But, just like there are those who are survivors and there's no scientific data to explain why they are when according to the stats and surveys they should be dead... there are those who, like your grandparents, have a diet of dairy/red meat (which today is so taboo) and yet have lived into their 90s, are still alive and are cancer free. I'm not sure, as a nutritionist, how firmly you believe in a low cal diet, or if you personally lean towards a low carb/high protein... or if you fall somewhere inbetween. I think we could take a survey of 100 people and we would come up with 10 different diets or "WOE - Way of Eating" and people would swear that they are the only healthy way to eat... and have reasons and examples of why they feel that way. So, if someone were to try and find the most efficient, healthy way to eat, their heads would be spinning depending on who or how many they talked to. ;)

One of the things you said -- "that can trigger cancer such as a big belly... big bellies are more metabolically active, which GREATLY increases our chance at getting cancer," what do you mean by metabolically active? I may be confusing two words here (metabolic and metabulism" but I thought that was a good thing if it was active? Something tells me I don't know what metabolically active means.

Tanks for the interesting post!

Hugggggs,

Cheryl

polarprincess
Posts: 210
Joined: Aug 2008

Although i have seen alot of good research on the low calorie diet, i don't think it is something most people could do, i just simply believe in a good balanced diet, good fats instead of bad, plenty of fresh fruits and veggies, white foods in moderation, etc...watch the processed foods.. i am not a huge believer in dairy being good for us, i do think it was not meant for the human body, and in fact most cultures in the world do not use dairy....but the truth is most people do not eat in moderation, the majority of the people i meet eat a diet of extremely low fiber, high fast foods, beef 5-7 times a week, 5 cans of soda a day, etc.. and i am not saying the people on here who got colon cancer ate that way, but the people i work with..that is what i am seeing......and to answer your question... by metabolically active i mean it releases more inflammatory hormones, molecules and fatty acids than other fat. visceral fat is specifically considered potent and because its blood drains directly to the liver.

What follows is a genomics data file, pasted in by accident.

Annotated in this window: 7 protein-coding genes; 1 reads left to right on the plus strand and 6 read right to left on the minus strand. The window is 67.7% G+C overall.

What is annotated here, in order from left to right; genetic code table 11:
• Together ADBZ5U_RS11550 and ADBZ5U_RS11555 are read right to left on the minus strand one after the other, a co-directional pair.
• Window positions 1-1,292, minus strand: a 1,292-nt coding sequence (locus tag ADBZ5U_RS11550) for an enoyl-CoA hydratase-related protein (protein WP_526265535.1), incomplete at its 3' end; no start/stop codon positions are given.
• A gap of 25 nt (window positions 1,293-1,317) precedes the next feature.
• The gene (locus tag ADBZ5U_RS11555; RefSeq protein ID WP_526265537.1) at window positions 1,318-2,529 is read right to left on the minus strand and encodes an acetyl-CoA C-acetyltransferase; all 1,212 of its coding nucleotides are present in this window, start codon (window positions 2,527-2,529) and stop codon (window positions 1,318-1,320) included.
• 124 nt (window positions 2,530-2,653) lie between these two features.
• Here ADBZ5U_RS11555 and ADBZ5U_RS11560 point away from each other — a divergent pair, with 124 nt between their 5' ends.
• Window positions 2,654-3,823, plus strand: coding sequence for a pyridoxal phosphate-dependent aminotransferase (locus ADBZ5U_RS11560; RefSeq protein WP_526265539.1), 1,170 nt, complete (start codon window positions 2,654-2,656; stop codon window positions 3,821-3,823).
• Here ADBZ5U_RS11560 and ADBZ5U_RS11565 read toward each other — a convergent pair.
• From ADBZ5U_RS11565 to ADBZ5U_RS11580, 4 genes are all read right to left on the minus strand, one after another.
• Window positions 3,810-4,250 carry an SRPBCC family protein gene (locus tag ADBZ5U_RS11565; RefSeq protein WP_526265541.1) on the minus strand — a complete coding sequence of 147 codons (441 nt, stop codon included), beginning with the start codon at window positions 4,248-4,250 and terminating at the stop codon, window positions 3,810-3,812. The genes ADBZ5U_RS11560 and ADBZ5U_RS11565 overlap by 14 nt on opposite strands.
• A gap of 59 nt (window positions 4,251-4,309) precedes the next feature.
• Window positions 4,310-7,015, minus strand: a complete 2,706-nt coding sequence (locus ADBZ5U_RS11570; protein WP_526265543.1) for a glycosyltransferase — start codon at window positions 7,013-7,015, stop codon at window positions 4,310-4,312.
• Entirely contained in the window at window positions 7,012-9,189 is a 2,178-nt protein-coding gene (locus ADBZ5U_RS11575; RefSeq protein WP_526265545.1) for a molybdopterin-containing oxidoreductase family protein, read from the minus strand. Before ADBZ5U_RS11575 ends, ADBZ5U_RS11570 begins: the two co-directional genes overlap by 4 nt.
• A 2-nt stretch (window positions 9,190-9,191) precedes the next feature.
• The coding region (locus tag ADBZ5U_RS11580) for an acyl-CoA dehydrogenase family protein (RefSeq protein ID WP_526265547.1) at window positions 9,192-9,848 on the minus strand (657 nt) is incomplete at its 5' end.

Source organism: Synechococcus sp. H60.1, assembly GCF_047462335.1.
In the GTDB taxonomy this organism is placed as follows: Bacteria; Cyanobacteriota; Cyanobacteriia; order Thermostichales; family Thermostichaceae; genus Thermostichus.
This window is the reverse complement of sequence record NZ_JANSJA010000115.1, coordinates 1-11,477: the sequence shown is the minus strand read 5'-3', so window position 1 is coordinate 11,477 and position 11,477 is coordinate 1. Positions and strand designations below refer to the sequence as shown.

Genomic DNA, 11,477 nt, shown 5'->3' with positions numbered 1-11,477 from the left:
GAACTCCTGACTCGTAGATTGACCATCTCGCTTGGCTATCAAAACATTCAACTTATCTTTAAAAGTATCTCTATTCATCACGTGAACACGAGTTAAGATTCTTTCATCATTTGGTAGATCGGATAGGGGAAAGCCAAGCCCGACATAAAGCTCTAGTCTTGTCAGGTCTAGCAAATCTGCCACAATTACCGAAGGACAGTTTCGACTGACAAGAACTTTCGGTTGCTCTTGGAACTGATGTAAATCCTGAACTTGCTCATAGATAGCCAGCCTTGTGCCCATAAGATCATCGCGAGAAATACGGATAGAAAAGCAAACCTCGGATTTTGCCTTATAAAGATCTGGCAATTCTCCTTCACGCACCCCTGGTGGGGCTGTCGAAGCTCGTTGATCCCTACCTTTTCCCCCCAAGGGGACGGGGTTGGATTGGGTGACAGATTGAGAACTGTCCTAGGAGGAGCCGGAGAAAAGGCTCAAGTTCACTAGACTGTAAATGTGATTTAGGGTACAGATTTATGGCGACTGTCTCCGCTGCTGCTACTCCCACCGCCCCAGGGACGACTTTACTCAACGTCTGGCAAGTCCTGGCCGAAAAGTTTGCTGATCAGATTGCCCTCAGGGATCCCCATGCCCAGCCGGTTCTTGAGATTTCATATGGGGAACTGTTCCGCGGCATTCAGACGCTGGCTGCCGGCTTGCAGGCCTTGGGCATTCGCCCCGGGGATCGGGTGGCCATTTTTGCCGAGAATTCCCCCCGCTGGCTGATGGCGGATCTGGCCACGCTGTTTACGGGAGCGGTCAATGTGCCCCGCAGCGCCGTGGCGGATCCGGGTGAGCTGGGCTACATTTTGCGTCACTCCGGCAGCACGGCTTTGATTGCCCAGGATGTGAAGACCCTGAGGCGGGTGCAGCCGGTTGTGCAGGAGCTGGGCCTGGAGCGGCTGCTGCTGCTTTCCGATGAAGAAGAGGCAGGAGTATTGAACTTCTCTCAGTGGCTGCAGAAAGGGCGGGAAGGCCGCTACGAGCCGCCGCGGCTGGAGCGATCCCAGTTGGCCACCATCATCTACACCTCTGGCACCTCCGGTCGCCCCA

msccolon's picture
msccolon
Posts: 1956
Joined: Oct 2004

I am going to make an assumption you are referring to the fat contained in the omentum, which is what gives most of us that 10 months pregnant look although we haven't had the plumbing ever, or in a long time! I didn't even know we HAD an omentum until I was told it was removed during my last surgery due to metastases. Then, of course, being anal retentive, I searched the internet for information and found that the omentum not only serves as a "buffer" to your abdominal organs by laying across them like a blanket, the fat stored in it is the primary source of energy for the surrounding organs. This is also why we tend to store the fat in that place when we overeat; our bodies are storing for emergencies in the place it most readily grabs it in need. Then, of course, my question was what does my body do now that I no longer have an omentum? Needless to say, after a short reeducation process, it has learned to store fat elsewhere very efficiently, and seems to be very happy with it's new stores! I am wondering how this affects my metabolism. I have been watching my food intake, not necessarily limiting it, just watching it, over the past year, wondering why I am having such a hard time getting the extra weight off, with no luck and I wonder if it has something to do with the loss of my omentum. I haven't been able to find ANY information regarding this subject matter however. I recently have had to embark on a low-fat diet in an attempt to lower my triglycerides and LDL and increasing my thyroid replacement hormone due to high levels of the TSH, so I am hoping I will finally be able to get at least SOME of this excess weight off, but just wondering if you have any info to offer on this.
mary

polarprincess
Posts: 210
Joined: Aug 2008